06 Jul 2008
Little Day 4, Big Day 1: 10:04 am
My mind has not changed on Las Vegas. I find it a fascinating, exciting, and disgusting. It is an environmental cesspool and the center of social excess. But also, it is an uncommonly friendly place, and people are no different here than anywhere else. You get the whole range, and how can I condemn a place that I willingly go to? Easier to just accept the ambivalence and go with it. So far I’m having a great time.
2 hours until tourney time. Ill write more after Day 1.
Little Day 5: 11:37 am.
Everyone likes to tell you how hard their job is. I think it makes them feel better about themselves. Poker players will tell you how exhausting sitting and concentrating for 13 hours is. While I was tired after Day 1, I gotta say, it was a lot easier than tromping around the Delta all day dragging a canoe. It was far more heartbreaking at times, though.
So, Ive got good news and bad news. The good news is that I survived Day 1. The bad news is that Ive got a really short stack, which doesnt bode well for Day 2. This really is a tough tournament, and though I feel I played well, I got into a few really bad situations where I had a really good hand, and it turned out to be second best. I was all in 6 times yesterday. Most folks that make the final table are all in about 10 times after 7 days of play. Needless to say, it was a stressful day. Given the number of bad situations I got into, I felt really, really good to have just survived day 1. I could have easily busted out had I pushed my good (second-best) hands harder.
I was actually doing quite well when I got moved. I spent most of the day at one table, and I had everyone pretty much figured out. I could see their tendencies, and I was exploiting them quite well. I had a really loose player to my right, which is exactly where I wanted him, and several tight players to my left, which was perfect. I started out pretty aggressively, and I was table captain for a while. Then I got caught stealing with a bad hand, and I had to tighten up for a while. But for the most part, I stole the blinds a lot from the tight ones on my left, and came over the top on the loose guy when I had premium hands. I also got out of the way when the tighties raised. Life was good, and I was up to about $30,000 in chips (we started at $20,000) when I got moved.
Coming into a new table cold is tough, especially when you start getting good hands that are second best right away, and you dont know who youre playing with. Calling a big reraise with pocket tens is a difficult decision when you know nothing about a player. The blinds were getting high enough that the pots started to become a significant portion of my stack. You can withstand a few beats in that situation, but when they pile up, as mine did, it doesnt take long for the stack to dwindle. I took three pretty bad losses without a win to offset that, and that was hard to survive. I did not see pocket aces, kings, or queens once in the last four hours of play, and the one time I got AK cost me a lot of money.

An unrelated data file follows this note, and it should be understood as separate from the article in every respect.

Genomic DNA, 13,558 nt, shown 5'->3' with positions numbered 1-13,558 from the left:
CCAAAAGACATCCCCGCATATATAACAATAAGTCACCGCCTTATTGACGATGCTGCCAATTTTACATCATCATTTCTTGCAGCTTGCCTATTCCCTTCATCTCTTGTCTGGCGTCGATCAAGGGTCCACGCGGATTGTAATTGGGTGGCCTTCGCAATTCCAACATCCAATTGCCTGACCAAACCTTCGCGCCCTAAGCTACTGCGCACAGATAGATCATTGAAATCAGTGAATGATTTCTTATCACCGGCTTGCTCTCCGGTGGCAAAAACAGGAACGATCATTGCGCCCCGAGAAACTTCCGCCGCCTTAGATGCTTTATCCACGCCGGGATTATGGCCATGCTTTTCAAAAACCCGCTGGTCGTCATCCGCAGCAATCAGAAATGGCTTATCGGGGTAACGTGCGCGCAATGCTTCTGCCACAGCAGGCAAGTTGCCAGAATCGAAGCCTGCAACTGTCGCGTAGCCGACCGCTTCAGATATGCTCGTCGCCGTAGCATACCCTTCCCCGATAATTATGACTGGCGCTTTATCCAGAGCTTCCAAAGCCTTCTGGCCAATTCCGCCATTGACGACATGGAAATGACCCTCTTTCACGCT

I had taken a couple of bad beats, and my stack was dwindling when I got nearly crippled. I had AK and put in a good raise. A guy behind me, who I hadnt figured out yet, called with 66. The flop came as 6 6 5. I was drawing dead, and I didnt know it. I put in a small continuation bet, and he called. I put him on a medium pair or a couple of high cards. I thought 55, 66, A6, or 67 were unlikely because he called a pretty big raise preflop, but I couldnt rule out 55 and 66 because his stack was pretty deep and I didnt know yet how he played. Had I known more about him, I would have realized that he could easily make that call. I was about to shut down when a king hit on the turn. I put in a good sized bet to see where this guy was at. He smooth called, and I now had to add the possibility that had a king as well. If so, I probably had him out-kicked. Either way, I was not about to bet the river, no matter what hit. I checked and he put in a small bet. It felt like a suction bet, but the pot was large, and I had about 4 to 1 pot odds to call. The problem was that if I called and lost I would be down to about $6000 in chips. If I called and won, though, I would be back on top. The blinds were still pretty reasonable, so I wouldnt exactly be crippled, but I would be so far behind everyone else at the table that I would start to get bullied. Its not a comfortable situation to be in. That was a crucial decision, and it turned out badly, but I think I would make it again, given the odds and the way it all went down. Its a game of incomplete information, and sometimes you just have to consider the pot odds and go with it.
So after that I was looking for all-in opportunities, and I went in 4 times in the last 2 hours of play. Most of them did not get called, but one did, and I doubled up with AJ (my opponent had KJ). I ended the day with about 10K in chips.
My roommate here also had a rough day, but we went out had had a celebratory survival drink. I ordered a white Russian in honor of Matt-o, and it all kind of put it in perspective. Whenever I think of Matt, I realize that all of this stuff is not important. Im really happy to be here and to be playing in this tournament, but its small stuff on the life-scale.
Day 2 is on Wed. The action starts at noon. Im hoping that my luck will improve. The blinds will be 250-500 with $50 antes, which means each round will cost me $1200. Thats an M of about 8. That means Im going to be looking for situations to go all in with, probably with less than premium hands. What that means is that by early on Wed. I will probably either be out or I will have doubled up and be on my way back. Wish me luck.
posted Sunday July 2008